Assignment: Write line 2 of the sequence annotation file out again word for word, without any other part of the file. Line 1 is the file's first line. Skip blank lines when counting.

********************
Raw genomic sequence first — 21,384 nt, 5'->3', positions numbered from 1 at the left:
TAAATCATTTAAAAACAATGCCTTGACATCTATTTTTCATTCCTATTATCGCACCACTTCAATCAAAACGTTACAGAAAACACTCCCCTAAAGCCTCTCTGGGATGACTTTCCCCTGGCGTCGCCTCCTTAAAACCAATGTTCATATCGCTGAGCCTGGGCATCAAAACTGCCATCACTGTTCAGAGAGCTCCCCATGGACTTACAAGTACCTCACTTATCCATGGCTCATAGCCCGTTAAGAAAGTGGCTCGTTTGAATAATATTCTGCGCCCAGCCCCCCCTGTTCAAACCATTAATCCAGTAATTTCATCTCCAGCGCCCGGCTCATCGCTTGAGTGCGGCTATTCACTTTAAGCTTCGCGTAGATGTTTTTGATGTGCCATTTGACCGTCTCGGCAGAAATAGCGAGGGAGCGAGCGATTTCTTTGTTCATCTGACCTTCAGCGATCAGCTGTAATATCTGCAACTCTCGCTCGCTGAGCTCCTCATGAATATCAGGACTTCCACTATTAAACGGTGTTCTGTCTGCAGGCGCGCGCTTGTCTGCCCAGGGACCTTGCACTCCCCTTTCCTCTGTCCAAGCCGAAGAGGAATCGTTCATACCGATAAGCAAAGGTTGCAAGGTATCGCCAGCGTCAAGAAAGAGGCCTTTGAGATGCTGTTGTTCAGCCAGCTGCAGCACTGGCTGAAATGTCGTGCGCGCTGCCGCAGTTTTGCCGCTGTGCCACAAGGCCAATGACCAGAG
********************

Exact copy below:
TAAATCATTTAAAAACAATGCCTTGACATCTATTTTTCATTCCTATTATCGCACCACTTCAATCAAAACGTTACAGAAAACACTCCCCTAAAGCCTCTCTGGGATGACTTTCCCCTGGCGTCGCCTCCTTAAAACCAATGTTCATATCGCTGAGCCTGGGCATCAAAACTGCCATCACTGTTCAGAGAGCTCCCCATGGACTTACAAGTACCTCACTTATCCATGGCTCATAGCCCGTTAAGAAAGTGGCTCGTTTGAATAATATTCTGCGCCCAGCCCCCCCTGTTCAAACCATTAATCCAGTAATTTCATCTCCAGCGCCCGGCTCATCGCTTGAGTGCGGCTATTCACTTTAAGCTTCGCGTAGATGTTTTTGATGTGCCATTTGACCGTCTCGGCAGAAATAGCGAGGGAGCGAGCGATTTCTTTGTTCATCTGACCTTCAGCGATCAGCTGTAATATCTGCAACTCTCGCTCGCTGAGCTCCTCATGAATATCAGGACTTCCACTATTAAACGGTGTTCTGTCTGCAGGCGCGCGCTTGTCTGCCCAGGGACCTTGCACTCCCCTTTCCTCTGTCCAAGCCGAAGAGGAATCGTTCATACCGATAAGCAAAGGTTGCAAGGTATCGCCAGCGTCAAGAAAGAGGCCTTTGAGATGCTGTTGTTCAGCCAGCTGCAGCACTGGCTGAAATGTCGTGCGCGCTGCCGCAGTTTTGCCGCTGTGCCACAAGGCCAATGACCAGAG